#Friday56 & #BookBeginnings: Freakonomics

Anyone living in the the United States in the early 1990s and paying even a whisper of atention to the nightly news or a daily paper could be forgiven for having been scared out of his skin.
- p. 1 (from "Introduction: The Hidden Side of Everything") 

For Friday 56
By the 1920s, a revived Klan claimed 80 million members, including President Warren G. Harding, who reportedly took his Klan oath in the Green Room of the White House. 
- p. 56 (from the chapter entitled "How is the Ku Klux Klan Like a Group of Real Estate Agents?")

Synopsis of Freakonomics: A Rogue Economist Explores the Hidden Side of Everything: One of today's most original thinkers turns our view of the world upside down...

Life can be baffling and chaotic, and sometimes it's hard to make sense of it all. The answer, explains groundbreaking thinker Steven Levitt, lies in economics. Not ordinary economics, but freakonomics. It is at the heart of everything we see and do and the subjects that bedevil us daily: from parenting to crime, sport to politics, health to education, fear to traffic jams.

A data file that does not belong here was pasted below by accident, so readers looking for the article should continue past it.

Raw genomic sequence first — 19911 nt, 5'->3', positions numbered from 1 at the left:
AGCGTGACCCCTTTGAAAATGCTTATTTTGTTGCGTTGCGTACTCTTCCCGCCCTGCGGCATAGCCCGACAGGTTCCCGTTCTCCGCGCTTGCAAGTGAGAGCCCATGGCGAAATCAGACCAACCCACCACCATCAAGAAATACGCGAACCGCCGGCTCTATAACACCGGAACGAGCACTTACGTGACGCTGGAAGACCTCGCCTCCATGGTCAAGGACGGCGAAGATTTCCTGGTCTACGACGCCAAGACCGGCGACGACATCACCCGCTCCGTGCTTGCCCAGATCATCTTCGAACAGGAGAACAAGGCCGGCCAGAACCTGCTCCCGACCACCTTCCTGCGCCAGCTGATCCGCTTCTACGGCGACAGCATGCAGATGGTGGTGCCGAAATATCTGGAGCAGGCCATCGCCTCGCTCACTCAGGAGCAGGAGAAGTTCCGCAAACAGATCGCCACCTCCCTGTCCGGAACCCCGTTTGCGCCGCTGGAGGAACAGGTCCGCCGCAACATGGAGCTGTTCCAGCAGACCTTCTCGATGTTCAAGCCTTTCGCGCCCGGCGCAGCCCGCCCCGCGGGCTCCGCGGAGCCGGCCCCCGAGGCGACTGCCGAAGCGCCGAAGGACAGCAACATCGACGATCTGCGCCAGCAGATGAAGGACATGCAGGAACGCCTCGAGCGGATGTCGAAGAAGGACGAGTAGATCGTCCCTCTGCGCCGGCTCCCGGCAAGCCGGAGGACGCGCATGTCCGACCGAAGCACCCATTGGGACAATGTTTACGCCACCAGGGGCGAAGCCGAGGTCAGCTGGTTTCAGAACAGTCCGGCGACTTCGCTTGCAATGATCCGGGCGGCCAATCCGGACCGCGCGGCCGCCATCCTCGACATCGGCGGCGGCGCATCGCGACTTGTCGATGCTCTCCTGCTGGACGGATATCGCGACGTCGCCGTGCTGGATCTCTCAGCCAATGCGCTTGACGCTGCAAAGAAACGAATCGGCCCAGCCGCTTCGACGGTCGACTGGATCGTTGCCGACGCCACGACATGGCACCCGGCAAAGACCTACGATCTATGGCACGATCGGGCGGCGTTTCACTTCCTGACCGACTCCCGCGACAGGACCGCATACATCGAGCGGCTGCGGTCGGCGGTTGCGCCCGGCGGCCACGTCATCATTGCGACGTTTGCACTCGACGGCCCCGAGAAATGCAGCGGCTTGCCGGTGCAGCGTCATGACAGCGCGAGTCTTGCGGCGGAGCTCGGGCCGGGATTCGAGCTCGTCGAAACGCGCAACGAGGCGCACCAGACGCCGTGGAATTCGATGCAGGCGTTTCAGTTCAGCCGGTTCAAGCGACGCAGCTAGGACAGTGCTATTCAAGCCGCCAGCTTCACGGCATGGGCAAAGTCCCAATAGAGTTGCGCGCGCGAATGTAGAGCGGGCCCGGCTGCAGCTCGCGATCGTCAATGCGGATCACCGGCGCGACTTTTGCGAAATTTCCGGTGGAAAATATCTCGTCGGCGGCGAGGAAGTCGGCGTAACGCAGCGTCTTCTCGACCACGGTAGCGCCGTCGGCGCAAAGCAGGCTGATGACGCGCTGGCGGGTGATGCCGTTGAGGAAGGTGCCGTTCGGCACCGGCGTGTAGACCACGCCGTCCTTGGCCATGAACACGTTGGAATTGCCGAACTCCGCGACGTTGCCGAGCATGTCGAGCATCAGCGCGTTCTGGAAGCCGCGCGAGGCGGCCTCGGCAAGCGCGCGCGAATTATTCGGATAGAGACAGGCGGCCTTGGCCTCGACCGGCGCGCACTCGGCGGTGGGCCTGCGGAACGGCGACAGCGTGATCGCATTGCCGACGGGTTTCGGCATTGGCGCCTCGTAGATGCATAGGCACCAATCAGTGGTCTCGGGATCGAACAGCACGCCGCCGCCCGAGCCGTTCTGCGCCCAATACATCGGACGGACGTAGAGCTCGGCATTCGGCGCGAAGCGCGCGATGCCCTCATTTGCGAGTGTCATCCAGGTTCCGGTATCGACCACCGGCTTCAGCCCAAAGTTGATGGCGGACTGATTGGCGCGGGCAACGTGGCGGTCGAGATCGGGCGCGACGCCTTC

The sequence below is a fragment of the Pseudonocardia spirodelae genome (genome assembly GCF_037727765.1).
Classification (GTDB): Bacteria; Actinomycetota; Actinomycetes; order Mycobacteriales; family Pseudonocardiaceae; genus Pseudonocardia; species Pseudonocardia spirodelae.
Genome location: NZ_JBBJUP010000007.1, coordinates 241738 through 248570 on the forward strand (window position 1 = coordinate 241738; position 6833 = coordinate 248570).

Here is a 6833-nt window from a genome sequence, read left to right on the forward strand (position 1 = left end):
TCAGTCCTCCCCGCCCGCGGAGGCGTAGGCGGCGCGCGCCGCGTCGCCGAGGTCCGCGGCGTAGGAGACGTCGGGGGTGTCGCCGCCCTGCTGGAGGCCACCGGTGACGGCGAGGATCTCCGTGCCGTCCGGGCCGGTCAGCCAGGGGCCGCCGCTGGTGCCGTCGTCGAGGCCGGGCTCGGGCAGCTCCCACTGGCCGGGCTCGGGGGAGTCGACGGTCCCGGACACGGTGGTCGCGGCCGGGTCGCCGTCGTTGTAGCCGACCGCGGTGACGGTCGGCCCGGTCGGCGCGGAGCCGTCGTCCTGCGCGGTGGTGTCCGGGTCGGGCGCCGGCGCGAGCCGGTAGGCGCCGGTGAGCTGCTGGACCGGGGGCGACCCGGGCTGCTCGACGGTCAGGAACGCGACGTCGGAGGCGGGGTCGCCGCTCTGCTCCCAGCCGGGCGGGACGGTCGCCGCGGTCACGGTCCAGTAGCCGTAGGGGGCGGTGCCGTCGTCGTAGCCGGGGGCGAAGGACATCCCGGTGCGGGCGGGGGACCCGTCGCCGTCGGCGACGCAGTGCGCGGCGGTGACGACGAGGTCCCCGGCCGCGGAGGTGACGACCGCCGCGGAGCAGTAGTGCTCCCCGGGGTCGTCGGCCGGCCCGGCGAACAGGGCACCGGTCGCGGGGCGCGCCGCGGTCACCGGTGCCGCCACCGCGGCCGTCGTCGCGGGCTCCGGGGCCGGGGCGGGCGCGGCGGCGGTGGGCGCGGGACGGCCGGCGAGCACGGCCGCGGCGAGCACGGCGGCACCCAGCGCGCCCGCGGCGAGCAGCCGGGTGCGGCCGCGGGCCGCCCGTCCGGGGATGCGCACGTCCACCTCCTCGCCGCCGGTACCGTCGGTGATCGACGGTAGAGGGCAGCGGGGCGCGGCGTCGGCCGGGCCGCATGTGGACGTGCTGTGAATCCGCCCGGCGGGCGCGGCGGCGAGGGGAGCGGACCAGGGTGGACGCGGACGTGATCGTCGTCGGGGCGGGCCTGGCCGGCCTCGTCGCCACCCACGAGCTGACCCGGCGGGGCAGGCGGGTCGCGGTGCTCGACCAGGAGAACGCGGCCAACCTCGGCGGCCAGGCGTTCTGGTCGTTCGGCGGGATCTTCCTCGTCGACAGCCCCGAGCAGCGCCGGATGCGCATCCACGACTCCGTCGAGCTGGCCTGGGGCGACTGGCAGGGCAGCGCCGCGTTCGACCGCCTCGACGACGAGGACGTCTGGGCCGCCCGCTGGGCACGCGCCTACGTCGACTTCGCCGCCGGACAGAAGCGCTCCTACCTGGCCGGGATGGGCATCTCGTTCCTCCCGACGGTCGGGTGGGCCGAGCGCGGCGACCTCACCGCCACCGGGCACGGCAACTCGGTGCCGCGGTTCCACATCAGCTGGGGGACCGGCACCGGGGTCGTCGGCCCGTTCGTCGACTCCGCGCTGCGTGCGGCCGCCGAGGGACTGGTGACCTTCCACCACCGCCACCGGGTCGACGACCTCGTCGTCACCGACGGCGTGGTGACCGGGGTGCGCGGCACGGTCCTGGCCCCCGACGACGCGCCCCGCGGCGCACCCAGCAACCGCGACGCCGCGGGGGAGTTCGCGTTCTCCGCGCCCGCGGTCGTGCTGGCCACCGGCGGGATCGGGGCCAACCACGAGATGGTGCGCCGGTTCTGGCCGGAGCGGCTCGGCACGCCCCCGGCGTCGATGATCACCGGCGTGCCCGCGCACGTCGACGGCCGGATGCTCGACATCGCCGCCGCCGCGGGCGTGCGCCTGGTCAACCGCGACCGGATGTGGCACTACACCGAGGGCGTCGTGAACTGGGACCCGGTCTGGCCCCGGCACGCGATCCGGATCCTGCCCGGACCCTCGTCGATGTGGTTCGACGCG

In Freakonomics Levitt turns conventional economics on its head, stripping away the jargon and calculations of the 'experts' to explore the riddles of everyday life and examine topics such as: how chips are more likely to kill you than a terrorist attack; why sportsmen cheat and how fraud can be spotted; why violent crime can be linked not to gun laws, policing or poverty, but to abortion; and why a road is more efficient when everyone travels at 20mph. Ultimately, he shows us that economics is all about how people get what they want, and what makes them do it.

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© guiltless readingMaira Gall